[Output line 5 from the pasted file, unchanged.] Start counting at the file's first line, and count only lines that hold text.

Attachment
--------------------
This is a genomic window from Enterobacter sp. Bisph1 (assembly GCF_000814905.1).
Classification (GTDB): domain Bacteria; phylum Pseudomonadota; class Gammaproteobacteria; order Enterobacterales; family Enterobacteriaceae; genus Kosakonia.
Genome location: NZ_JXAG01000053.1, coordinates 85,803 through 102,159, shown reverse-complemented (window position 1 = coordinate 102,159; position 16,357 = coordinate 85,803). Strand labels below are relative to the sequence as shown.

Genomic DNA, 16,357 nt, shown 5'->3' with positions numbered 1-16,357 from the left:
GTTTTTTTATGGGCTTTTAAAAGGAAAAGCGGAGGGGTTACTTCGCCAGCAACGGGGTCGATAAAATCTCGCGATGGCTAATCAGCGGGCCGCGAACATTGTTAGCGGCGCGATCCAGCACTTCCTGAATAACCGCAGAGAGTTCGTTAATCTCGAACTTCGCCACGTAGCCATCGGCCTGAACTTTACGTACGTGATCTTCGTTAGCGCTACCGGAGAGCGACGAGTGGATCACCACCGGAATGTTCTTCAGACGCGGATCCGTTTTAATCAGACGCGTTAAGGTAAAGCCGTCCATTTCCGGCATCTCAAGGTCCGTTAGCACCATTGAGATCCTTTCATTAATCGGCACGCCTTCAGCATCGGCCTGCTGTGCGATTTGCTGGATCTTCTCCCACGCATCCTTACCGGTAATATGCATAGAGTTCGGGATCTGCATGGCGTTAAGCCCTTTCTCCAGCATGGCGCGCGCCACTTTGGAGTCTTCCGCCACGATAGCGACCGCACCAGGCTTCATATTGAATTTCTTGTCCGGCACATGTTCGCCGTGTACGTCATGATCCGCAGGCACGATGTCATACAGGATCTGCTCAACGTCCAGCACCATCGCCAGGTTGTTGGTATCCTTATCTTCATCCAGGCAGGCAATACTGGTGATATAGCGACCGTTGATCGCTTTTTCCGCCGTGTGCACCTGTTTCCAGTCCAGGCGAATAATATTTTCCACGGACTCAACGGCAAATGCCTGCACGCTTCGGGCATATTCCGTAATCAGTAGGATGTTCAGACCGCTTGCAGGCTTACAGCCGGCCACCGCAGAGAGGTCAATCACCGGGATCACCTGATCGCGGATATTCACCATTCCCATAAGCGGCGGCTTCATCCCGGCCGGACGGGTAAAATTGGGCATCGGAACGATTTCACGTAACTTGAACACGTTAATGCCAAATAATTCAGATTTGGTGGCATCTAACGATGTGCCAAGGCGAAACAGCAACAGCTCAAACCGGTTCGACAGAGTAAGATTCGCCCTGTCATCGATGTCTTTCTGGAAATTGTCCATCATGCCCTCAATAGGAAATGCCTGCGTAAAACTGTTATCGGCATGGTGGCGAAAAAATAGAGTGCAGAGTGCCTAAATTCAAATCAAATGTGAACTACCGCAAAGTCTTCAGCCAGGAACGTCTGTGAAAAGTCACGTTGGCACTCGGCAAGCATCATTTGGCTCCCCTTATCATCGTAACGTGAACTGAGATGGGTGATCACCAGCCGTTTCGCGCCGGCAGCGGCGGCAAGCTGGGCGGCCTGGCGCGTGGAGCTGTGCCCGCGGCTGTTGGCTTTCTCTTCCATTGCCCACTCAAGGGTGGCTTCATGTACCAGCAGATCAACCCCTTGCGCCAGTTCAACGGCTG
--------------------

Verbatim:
GTTTTTTTATGGGCTTTTAAAAGGAAAAGCGGAGGGGTTACTTCGCCAGCAACGGGGTCGATAAAATCTCGCGATGGCTAATCAGCGGGCCGCGAACATTGTTAGCGGCGCGATCCAGCACTTCCTGAATAACCGCAGAGAGTTCGTTAATCTCGAACTTCGCCACGTAGCCATCGGCCTGAACTTTACGTACGTGATCTTCGTTAGCGCTACCGGAGAGCGACGAGTGGATCACCACCGGAATGTTCTTCAGACGCGGATCCGTTTTAATCAGACGCGTTAAGGTAAAGCCGTCCATTTCCGGCATCTCAAGGTCCGTTAGCACCATTGAGATCCTTTCATTAATCGGCACGCCTTCAGCATCGGCCTGCTGTGCGATTTGCTGGATCTTCTCCCACGCATCCTTACCGGTAATATGCATAGAGTTCGGGATCTGCATGGCGTTAAGCCCTTTCTCCAGCATGGCGCGCGCCACTTTGGAGTCTTCCGCCACGATAGCGACCGCACCAGGCTTCATATTGAATTTCTTGTCCGGCACATGTTCGCCGTGTACGTCATGATCCGCAGGCACGATGTCATACAGGATCTGCTCAACGTCCAGCACCATCGCCAGGTTGTTGGTATCCTTATCTTCATCCAGGCAGGCAATACTGGTGATATAGCGACCGTTGATCGCTTTTTCCGCCGTGTGCACCTGTTTCCAGTCCAGGCGAATAATATTTTCCACGGACTCAACGGCAAATGCCTGCACGCTTCGGGCATATTCCGTAATCAGTAGGATGTTCAGACCGCTTGCAGGCTTACAGCCGGCCACCGCAGAGAGGTCAATCACCGGGATCACCTGATCGCGGATATTCACCATTCCCATAAGCGGCGGCTTCATCCCGGCCGGACGGGTAAAATTGGGCATCGGAACGATTTCACGTAACTTGAACACGTTAATGCCAAATAATTCAGATTTGGTGGCATCTAACGATGTGCCAAGGCGAAACAGCAACAGCTCAAACCGGTTCGACAGAGTAAGATTCGCCCTGTCATCGATGTCTTTCTGGAAATTGTCCATCATGCCCTCAATAGGAAATGCCTGCGTAAAACTGTTATCGGCATGGTGGCGAAAAAATAGAGTGCAGAGTGCCTAAATTCAAATCAAATGTGAACTACCGCAAAGTCTTCAGCCAGGAACGTCTGTGAAAAGTCACGTTGGCACTCGGCAAGCATCATTTGGCTCCCCTTATCATCGTAACGTGAACTGAGATGGGTGATCACCAGCCGTTTCGCGCCGGCAGCGGCGGCAAGCTGGGCGGCCTGGCGCGTGGAGCTGTGCCCGCGGCTGTTGGCTTTCTCTTCCATTGCCCACTCAAGGGTGGCTTCATGTACCAGCAGATCAACCCCTTGCGCCAGTTCAACGGCTG